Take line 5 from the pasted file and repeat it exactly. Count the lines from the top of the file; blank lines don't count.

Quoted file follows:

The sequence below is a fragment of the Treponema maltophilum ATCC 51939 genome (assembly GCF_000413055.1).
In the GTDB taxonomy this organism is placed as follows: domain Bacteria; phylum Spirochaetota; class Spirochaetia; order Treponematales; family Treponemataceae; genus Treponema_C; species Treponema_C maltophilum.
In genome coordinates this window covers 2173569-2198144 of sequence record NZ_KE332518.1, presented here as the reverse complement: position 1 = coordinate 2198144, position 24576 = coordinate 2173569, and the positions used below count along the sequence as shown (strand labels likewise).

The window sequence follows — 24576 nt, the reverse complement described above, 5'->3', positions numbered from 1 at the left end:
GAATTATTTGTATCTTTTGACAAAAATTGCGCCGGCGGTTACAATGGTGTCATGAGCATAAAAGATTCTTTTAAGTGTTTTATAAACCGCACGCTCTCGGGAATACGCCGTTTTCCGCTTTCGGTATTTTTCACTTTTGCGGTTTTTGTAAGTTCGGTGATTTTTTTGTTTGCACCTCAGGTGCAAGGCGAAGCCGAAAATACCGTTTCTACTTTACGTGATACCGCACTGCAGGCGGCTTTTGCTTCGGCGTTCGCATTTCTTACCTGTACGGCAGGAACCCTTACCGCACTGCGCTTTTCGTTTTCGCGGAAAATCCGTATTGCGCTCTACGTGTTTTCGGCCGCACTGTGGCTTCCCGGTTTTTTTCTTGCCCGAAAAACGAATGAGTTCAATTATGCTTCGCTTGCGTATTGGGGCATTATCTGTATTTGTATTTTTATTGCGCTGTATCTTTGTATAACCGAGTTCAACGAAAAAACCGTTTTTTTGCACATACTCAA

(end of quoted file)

GAATTATTTGTATCTTTTGACAAAAATTGCGCCGGCGGTTACAATGGTGTCATGAGCATAAAAGATTCTTTTAAGTGTTTTATAAACCGCACGCTCTCGGGAATACGCCGTTTTCCGCTTTCGGTATTTTTCACTTTTGCGGTTTTTGTAAGTTCGGTGATTTTTTTGTTTGCACCTCAGGTGCAAGGCGAAGCCGAAAATACCGTTTCTACTTTACGTGATACCGCACTGCAGGCGGCTTTTGCTTCGGCGTTCGCATTTCTTACCTGTACGGCAGGAACCCTTACCGCACTGCGCTTTTCGTTTTCGCGGAAAATCCGTATTGCGCTCTACGTGTTTTCGGCCGCACTGTGGCTTCCCGGTTTTTTTCTTGCCCGAAAAACGAATGAGTTCAATTATGCTTCGCTTGCGTATTGGGGCATTATCTGTATTTGTATTTTTATTGCGCTGTATCTTTGTATAACCGAGTTCAACGAAAAAACCGTTTTTTTGCACATACTCAA